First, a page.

APRA is accorded power under new section 17 to direct a general insurer to assign its liabilities to one or more other general insurers where APRA considers that it would revoke the general's insurer's authorisation under new section 15 if the general insurer had no liabilities in respect of its Australian insurance business.

Assignment of liabilities may include the assignment of any rights or benefits in connection with contracts of insurance.

New section 17 also allows a general insurer who has asked APRA for a revocation to ask APRA to approve an assignment of its insurance business liabilities. APRA may only approve an assignment of a general insurer's liabilities where satisfied of certain matters, including whether the assignment is in:

  • the national interest
  • the interests of the insurer's policyholders, and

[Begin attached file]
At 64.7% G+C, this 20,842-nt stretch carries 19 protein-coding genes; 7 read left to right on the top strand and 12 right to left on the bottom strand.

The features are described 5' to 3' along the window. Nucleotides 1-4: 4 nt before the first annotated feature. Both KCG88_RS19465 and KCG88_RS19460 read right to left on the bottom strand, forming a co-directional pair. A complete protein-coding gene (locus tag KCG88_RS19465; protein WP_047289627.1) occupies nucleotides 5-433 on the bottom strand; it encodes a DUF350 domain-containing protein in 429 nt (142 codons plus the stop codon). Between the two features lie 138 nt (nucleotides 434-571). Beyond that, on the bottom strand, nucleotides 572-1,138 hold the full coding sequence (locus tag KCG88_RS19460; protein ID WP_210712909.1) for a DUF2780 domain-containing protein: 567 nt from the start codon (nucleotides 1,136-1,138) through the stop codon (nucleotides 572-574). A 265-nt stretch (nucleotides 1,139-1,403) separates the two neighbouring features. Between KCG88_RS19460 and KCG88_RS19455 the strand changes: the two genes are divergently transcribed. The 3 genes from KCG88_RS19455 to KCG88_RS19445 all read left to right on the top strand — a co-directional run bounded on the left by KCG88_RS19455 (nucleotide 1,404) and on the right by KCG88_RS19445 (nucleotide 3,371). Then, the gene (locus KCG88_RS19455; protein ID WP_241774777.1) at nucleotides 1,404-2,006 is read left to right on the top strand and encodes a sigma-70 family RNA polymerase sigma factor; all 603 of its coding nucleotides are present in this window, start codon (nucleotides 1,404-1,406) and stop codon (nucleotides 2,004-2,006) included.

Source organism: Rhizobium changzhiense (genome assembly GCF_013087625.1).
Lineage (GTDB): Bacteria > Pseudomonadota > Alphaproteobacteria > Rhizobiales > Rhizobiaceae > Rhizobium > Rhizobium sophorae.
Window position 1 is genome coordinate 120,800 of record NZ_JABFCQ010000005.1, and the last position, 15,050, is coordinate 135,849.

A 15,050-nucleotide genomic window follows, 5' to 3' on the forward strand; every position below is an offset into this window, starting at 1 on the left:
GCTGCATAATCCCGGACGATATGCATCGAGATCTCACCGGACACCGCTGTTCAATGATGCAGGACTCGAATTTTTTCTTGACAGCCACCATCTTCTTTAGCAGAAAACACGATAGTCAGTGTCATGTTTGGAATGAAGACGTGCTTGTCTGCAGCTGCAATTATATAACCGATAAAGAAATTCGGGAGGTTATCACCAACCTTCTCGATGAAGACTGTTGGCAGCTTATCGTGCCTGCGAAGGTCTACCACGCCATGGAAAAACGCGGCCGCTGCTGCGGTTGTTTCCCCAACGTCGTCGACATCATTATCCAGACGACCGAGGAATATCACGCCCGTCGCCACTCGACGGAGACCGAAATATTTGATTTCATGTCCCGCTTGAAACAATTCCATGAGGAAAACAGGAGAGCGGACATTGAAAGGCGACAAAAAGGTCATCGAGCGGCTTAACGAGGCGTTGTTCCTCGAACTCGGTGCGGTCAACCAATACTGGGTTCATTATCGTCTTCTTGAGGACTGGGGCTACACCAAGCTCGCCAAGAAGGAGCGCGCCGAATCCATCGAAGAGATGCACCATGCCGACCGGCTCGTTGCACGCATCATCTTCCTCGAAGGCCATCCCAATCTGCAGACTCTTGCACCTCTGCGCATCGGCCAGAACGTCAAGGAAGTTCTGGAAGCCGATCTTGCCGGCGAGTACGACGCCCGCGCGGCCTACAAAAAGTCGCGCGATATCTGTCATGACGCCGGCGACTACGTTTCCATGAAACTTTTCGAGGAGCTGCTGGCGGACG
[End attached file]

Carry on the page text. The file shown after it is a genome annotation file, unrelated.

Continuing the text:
• any other matter APRA considers relevant.

APRA authorisation to be a NOHC

New sections 18-23 deal with the authorisation of a company as a non-operating holding company (NOHC). A corporation is a NOHC in relation to another corporation (the first corporation) if the first corporation is a subsidiary of the corporation and the corporation undertakes no business other than the ownership or control of other corporations (item 9 of Schedule 1).

New section 18 provides that a corporation may apply to APRA for authorisation to operate as an NOHC and grants APRA the power to so authorise an applicant if it considers it appropriate. An authorisation operates as an authorisation in relation to the corporation and any general insurers that are subsidiaries of the corporation. A decision by APRA to refuse an NOHC authorisation is subject to Administrative Appeals Tribunal review under Part V of the Insurance Act.